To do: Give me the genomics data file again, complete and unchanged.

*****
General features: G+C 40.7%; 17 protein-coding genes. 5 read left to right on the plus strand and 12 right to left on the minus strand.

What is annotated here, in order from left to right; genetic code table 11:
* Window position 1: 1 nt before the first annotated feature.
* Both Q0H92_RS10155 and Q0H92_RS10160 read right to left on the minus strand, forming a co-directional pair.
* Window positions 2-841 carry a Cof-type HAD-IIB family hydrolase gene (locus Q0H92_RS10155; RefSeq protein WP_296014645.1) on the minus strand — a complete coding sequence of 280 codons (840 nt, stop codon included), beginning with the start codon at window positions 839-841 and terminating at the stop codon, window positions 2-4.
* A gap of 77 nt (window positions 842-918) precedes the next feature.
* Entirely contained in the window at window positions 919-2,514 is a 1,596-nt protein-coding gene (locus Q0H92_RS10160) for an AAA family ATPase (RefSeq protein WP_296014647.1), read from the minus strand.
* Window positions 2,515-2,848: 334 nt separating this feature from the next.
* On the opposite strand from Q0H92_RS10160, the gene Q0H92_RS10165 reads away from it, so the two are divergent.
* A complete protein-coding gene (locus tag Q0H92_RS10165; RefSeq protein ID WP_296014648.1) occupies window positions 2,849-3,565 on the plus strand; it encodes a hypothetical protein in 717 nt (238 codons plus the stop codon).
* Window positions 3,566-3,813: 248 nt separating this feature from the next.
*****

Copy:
General features: G+C 40.7%; 17 protein-coding genes. 5 read left to right on the plus strand and 12 right to left on the minus strand.

What is annotated here, in order from left to right; genetic code table 11:
* Window position 1: 1 nt before the first annotated feature.
* Both Q0H92_RS10155 and Q0H92_RS10160 read right to left on the minus strand, forming a co-directional pair.
* Window positions 2-841 carry a Cof-type HAD-IIB family hydrolase gene (locus Q0H92_RS10155; RefSeq protein WP_296014645.1) on the minus strand — a complete coding sequence of 280 codons (840 nt, stop codon included), beginning with the start codon at window positions 839-841 and terminating at the stop codon, window positions 2-4.
* A gap of 77 nt (window positions 842-918) precedes the next feature.
* Entirely contained in the window at window positions 919-2,514 is a 1,596-nt protein-coding gene (locus Q0H92_RS10160) for an AAA family ATPase (RefSeq protein WP_296014647.1), read from the minus strand.
* Window positions 2,515-2,848: 334 nt separating this feature from the next.
* On the opposite strand from Q0H92_RS10160, the gene Q0H92_RS10165 reads away from it, so the two are divergent.
* A complete protein-coding gene (locus tag Q0H92_RS10165; RefSeq protein ID WP_296014648.1) occupies window positions 2,849-3,565 on the plus strand; it encodes a hypothetical protein in 717 nt (238 codons plus the stop codon).
* Window positions 3,566-3,813: 248 nt separating this feature from the next.